North Sea workers have had their say on Holyrood’s plan for accelerating the decline of the oil and gas industry.
Unsurprisingly, opinions of the Scottish Government’s new energy strategy from within the sector have largely followed one key theme.
A “cheap shot”, “ill informed”, a “betrayal” – all phrases used by workers to describe the just transition blueprint, published last week.
Though the strategy includes numerous ambitions and pledges aimed at driving forward the energy transition, it was the oil and gas stance that grabbed the headlines.
Detailed in the proposal, the Scottish Government is “consulting on whether, in order to support the fastest possible and most effective just transition, there should be a presumption against new exploration” in the North Sea.
While unveiling the plan in Holyrood, net zero secretary Michael Matheson claimed domestic oil and gas production will “effectively end within the next 20 years if we do nothing”, and discussions will be held on “whether we should act faster than this”.
Given energy policy is reserved by Westminster, the just transition strategy is largely ceremonial at this stage.
But it hasn’t stopped widespread accusations that the SNP/Green coalition is throwing oil and gas workers under the bus.
A ‘cheap shot’
One offshore construction manager said: “An easy political cheap shot by the SNP to keep their Green coalition alive – Scottish Government has no say over oil and gas exploration, so SNP don’t need to make the hard decisions.
“Let’s ignore the vast amounts of Scotland that rely on oil and gas for heating, cooking, transport – after all, those windfarms off Fife should keep the lights on in Edinburgh – if they ever get finished.”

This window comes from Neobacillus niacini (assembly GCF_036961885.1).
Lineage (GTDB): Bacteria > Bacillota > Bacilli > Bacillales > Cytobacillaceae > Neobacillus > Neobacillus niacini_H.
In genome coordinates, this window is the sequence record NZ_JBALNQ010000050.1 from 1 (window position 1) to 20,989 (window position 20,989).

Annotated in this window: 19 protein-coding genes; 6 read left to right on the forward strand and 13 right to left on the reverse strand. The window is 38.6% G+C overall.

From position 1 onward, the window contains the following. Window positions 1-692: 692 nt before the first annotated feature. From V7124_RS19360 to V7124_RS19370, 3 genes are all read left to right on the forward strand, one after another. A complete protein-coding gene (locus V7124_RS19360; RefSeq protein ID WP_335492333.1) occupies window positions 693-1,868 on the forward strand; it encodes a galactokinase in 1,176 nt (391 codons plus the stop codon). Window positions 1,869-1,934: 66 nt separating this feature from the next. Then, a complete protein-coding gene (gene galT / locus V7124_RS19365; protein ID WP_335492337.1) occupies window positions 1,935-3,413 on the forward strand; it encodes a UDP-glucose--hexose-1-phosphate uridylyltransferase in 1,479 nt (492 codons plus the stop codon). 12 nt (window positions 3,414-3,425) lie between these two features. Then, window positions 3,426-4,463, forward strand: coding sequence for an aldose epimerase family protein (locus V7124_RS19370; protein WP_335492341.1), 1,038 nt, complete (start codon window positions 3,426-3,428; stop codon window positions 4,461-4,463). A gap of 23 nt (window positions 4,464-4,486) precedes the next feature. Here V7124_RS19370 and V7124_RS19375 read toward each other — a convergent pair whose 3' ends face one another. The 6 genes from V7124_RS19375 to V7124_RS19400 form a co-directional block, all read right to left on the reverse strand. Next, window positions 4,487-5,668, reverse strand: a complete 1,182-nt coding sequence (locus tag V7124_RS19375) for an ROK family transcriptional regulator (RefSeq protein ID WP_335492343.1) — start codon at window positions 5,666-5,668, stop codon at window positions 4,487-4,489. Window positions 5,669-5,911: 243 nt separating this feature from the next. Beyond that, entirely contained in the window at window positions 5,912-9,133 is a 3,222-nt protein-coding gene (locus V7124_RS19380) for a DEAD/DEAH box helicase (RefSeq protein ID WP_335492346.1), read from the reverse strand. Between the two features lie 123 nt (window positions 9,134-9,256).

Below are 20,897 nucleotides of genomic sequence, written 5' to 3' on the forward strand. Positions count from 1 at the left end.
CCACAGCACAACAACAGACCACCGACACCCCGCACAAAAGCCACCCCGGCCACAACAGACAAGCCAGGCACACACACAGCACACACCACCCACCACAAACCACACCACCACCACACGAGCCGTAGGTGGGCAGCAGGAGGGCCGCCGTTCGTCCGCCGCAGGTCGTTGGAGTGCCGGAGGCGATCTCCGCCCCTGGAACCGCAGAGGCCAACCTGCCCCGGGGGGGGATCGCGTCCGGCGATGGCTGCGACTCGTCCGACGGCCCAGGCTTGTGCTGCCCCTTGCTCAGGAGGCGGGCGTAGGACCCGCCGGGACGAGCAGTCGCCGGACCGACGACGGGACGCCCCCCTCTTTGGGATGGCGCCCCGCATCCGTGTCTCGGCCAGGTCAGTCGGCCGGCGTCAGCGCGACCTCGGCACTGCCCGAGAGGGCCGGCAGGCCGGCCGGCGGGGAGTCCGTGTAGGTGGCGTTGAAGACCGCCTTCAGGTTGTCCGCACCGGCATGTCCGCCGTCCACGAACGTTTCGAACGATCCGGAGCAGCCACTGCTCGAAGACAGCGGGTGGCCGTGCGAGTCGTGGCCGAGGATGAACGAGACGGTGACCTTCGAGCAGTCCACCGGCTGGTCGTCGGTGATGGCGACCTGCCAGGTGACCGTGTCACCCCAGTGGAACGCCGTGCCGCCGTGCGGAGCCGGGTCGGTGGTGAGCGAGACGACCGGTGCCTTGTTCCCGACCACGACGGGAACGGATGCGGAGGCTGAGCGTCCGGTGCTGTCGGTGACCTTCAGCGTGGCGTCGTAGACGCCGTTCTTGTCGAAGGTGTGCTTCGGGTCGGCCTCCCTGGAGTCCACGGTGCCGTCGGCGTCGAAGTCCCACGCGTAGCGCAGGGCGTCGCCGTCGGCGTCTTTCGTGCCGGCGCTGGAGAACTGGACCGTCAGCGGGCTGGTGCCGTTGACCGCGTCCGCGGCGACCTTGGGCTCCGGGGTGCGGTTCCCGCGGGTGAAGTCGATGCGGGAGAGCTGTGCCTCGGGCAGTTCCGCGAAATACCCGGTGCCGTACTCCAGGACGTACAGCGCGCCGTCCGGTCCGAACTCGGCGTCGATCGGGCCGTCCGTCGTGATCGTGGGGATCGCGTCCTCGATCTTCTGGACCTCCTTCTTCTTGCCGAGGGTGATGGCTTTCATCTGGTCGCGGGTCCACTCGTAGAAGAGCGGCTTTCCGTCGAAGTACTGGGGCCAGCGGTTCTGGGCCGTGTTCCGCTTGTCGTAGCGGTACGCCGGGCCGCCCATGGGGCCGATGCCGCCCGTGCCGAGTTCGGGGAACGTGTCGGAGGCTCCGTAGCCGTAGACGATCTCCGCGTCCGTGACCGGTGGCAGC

Another worker said: “Why should we switch off UK oil and gas production? How’s about we keep producing until we come up with replacements for the hydrocarbon feedstock we need for the thousands of products humanity needs. Not all about energy and fossil fuels!”
One business development manager went even further, branding the strategy a total “betrayal of the north-east of Scotland”, an opinion echoed by local business leaders.
For many, the main problem with the Scottish Government’s strategy is that it focuses on oil and gas supplies, rather than demand.
Most net zero predictions have hydrocarbons as part of the energy mix up to 2050, yet ministers think 20 more years of North Sea production could be too long.
Industry experts have repeatedly warned that if domestic production reduces too quickly, the UK will simply have to import fuel from overseas, often at a higher cost to the environment.
Go after demand, not supply
A heatlh and safety consultant said: “For the short to medium term we need to explore, drill and develop the UK’s oil and gas reserves. Over 80% of households in Scotland use natural gas for their heating and about 60% for their cooking.
“So should we not develop the gas reserves we have available domestically here in the North Sea to meet this need, rather than buying and shipping it in from potentially unstable or hostile regions like Russia or Saudi Arabia?
“This will create many skilled, well paying, local jobs, generate wealth and tax revenues for our country and give us more energy security.”
A Conservative councillor and oil and gas professional described the strategy as “breathtaking stupidity” and “just virtue signalling”.
He added: “Oil and gas is vital for our energy security and economy. We will need oil and gas for decades to come and reduced North Sea investment just means more imports and a damaged economy.”
For one worker, the strategy is “neither bold or a betrayal”, it is simply “ill informed”.
“You would expect the Scottish Government to understand that the aim is to reduce demand, not production.”